by Craig Carter; WORLD MAGAZINE
Can Christian theology make do with the kind of “historical Adam” that is just an evolved hominid with a nickname? That is the question arising from a recent headline in Christianity Today: “Evangelicals Have Four Proposals for Harmonizing Genesis and Evolution.” Progressive evangelicalism continues to lobby the rest of us to jump on the Darwinism bandwagon, but are they advocating a “historical Adam” or merely a “mythological Adam”?
The article’s premise is that evangelicalism is in big trouble because the culture is becoming more and more offended at our “anti-science” stance. Young people, we’re told repeatedly, are leaving the evangelical church because of its supposed Darwin denialism. This is supposed to alarm us, even though the fact is that the most Darwin-affirming churches are losing members the fastest and dying out. So, maybe this isn’t the whole story.
One does get weary of hearing how orthodox Christianity will expire any day now unless it openly embraces evolutionary ideology. This has been breathlessly proclaimed for 150 years, and it has not happened. On the contrary, what has happened is that the forms of Christianity least receptive to the Darwin myth have grown in numbers and influence all over the world, while those most receptive to it are rapidly shrinking into insignificance. But why get all fussy over the facts when there is a bandwagon to jump on?
If you look at the four options discussed in the article (a rehashing of a book by Calvin University physics professor Loren Haarsma), they boil down to two possibilities: Adam and Eve did not exist, or Adam is just a nickname we give to one of the early hominids who evolved into modern human beings. There is no special creation of Adam, no special creation of Eve from Adam, no original sinlessness, and no historical fall into sin. Human beings just evolved naturally from lower life forms, precisely as naturalistic evolution says. Nothing changed ontologically either for human beings or for creation as a whole as a result of a fall into sin. The world today is exactly as it always was; death and the struggle for survival determine our nature. Death has always been part of the world.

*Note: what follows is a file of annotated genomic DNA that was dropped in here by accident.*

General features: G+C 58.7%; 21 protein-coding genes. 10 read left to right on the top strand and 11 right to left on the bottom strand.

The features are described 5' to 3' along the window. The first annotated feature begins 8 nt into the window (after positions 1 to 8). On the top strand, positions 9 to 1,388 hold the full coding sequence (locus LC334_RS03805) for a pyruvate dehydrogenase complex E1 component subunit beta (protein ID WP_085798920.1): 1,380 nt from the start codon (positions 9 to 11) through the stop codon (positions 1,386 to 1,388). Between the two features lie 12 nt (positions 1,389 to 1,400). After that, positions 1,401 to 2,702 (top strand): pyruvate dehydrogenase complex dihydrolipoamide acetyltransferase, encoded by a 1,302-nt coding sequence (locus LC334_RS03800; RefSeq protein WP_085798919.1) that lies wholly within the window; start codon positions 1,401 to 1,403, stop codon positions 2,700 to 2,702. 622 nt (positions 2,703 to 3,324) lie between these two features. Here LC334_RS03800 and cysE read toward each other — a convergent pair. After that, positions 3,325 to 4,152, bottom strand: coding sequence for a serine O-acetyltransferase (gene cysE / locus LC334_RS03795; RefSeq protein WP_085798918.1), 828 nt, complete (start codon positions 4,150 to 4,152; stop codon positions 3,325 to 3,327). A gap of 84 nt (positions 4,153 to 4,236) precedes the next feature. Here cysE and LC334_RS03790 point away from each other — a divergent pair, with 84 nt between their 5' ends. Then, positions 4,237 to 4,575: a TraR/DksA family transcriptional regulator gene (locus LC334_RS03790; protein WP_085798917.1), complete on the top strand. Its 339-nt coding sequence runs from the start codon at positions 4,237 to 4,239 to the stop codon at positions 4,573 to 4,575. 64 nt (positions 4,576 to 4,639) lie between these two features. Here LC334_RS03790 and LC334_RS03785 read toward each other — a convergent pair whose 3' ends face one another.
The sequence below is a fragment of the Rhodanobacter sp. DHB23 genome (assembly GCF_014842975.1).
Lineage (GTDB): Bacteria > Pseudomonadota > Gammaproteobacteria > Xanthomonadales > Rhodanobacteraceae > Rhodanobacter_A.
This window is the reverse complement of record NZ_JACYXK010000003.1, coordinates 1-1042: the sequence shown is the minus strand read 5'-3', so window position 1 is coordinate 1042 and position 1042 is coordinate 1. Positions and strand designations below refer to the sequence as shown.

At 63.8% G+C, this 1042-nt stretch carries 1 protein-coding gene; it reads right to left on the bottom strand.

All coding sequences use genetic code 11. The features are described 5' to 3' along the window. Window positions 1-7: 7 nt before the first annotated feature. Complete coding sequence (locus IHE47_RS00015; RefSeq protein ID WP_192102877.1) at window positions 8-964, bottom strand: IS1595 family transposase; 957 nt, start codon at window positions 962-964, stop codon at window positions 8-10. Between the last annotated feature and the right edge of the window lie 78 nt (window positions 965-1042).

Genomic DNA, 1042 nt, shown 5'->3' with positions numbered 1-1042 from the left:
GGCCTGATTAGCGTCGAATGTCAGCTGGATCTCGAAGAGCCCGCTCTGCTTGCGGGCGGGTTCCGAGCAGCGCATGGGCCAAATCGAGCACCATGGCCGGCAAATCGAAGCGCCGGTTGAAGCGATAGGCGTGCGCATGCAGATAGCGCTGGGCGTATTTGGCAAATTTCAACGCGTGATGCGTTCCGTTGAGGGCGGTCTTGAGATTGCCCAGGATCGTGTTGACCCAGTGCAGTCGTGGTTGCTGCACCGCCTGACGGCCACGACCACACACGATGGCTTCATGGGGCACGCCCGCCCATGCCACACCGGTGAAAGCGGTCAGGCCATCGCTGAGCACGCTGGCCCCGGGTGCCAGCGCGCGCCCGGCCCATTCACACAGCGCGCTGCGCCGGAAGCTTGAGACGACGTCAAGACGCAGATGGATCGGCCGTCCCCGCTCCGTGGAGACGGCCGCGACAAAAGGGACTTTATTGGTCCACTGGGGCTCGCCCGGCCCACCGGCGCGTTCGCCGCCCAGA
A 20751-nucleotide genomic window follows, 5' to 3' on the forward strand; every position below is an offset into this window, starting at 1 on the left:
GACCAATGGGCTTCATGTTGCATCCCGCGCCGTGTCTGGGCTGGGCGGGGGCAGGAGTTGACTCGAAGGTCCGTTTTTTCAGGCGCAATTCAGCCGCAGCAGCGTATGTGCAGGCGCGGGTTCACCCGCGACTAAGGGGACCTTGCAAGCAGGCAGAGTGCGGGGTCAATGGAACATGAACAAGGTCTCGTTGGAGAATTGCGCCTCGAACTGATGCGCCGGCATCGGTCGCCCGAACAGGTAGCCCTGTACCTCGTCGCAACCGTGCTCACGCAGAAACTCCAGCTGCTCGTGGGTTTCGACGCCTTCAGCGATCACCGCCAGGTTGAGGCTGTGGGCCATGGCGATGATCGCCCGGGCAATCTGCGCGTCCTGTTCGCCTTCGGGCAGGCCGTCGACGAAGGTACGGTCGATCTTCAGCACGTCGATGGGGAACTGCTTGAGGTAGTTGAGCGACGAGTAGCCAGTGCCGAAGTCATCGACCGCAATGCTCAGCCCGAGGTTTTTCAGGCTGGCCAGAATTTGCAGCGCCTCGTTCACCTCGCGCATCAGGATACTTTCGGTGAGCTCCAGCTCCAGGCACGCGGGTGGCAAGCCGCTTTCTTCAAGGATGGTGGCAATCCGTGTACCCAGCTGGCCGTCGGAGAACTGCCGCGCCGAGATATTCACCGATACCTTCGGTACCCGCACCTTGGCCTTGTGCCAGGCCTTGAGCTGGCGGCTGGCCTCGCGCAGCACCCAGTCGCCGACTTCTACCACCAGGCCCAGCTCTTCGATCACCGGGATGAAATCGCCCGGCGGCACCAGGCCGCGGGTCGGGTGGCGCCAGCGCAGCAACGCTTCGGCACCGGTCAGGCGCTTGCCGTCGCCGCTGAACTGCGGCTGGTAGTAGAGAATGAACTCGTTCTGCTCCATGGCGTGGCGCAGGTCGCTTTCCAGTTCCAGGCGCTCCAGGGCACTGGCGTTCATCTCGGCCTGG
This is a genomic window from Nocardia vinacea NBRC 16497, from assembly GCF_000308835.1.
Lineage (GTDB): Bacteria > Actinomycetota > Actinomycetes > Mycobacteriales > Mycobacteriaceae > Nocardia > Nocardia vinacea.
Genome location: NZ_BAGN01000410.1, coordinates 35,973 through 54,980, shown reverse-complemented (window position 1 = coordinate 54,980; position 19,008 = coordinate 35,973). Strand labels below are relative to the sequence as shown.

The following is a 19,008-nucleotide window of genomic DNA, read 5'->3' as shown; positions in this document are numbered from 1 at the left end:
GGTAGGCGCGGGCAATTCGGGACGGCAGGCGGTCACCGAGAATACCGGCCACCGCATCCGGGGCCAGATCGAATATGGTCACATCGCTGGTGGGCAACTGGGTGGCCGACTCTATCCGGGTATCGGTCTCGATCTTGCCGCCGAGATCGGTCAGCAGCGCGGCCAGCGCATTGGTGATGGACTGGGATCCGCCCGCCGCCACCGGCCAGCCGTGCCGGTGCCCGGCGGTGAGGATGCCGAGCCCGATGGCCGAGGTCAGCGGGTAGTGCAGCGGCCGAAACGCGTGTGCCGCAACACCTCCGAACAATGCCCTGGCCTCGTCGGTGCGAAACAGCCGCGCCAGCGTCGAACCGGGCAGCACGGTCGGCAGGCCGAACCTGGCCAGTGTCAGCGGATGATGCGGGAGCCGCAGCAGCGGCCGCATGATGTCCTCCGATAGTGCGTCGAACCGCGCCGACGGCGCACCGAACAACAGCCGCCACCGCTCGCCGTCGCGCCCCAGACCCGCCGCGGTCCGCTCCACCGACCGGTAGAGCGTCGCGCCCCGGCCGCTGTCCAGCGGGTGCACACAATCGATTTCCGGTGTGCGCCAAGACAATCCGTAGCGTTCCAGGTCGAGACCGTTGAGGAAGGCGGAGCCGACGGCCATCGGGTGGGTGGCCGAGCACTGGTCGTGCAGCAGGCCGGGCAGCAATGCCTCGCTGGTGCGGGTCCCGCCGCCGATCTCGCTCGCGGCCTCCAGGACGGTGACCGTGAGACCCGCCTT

The author of this article seems not to grasp what concerned early church theologian Irenaeus as he observed the Gnostic mythology that was infiltrating the church in the second century. The problem with Gnosticism, vigorously resisted by orthodox Christians like Irenaeus, was that it denies the Christian doctrine of creation. The issue is whether humans were specially created by God and then fell into sin, thus plunging the entire race into damnation and subjecting the cosmos to the curse imposed by a holy God on a fallen creation.
The Gnostics held that the cosmos is eternally comprised of two kinds of “stuff”: matter and spirit, which war with each other. Matter is evil, and spirit is good. The Gnostics defined evil not in moral terms as law-breaking or rebellion but in ontological terms as a deficiency in being. Thus, for all forms of Gnosticism, the cosmos never fell. It has always been this way.
Christianity, however, begs to differ. The Bible says that God created the cosmos, and it was very good. It is in a bad way now, admittedly, but the evil in the world is not native to the good creation—it was introduced into the cosmos after creation. This makes it feasible to conceive of a redeemed cosmos, a new heaven and a new earth freed from the curse of sin and death. This is the basis of the gospel; the world is bad, but the world has not always been this way, and it won’t always be this way because of Jesus Christ.
Into human cultures dominated by mythology, the Bible reveals the novel idea of history. History is the idea that the cosmos had a beginning (creation) and is going somewhere (eschatology). Mythology says that matter is eternal and everything goes in endless cycles. Darwinism is outdated mythology dressed up in modern, scientific jargon and recycled for those who no longer believe in historic orthodoxy.
The issue isn’t just whether a man named Adam lived a long time ago. The issue is whether humans were specially created by God and then fell into sin, thus plunging the entire race into damnation and subjecting the cosmos to the curse imposed by a holy God on a fallen creation.
If Irenaeus could come back to life today and speak to contemporary progressive evangelicals, he would tell them that although standing up to the dominant mythological culture may seem like a losing strategy, it is still the right thing to do because Christianity is not just another myth. It is true, and that is very good news for sinners.
Craig A. Carter is the research professor of theology at Tyndale University in Toronto, Ontario, and theologian in residence at Westney Heights Baptist Church in Ajax, Ontario.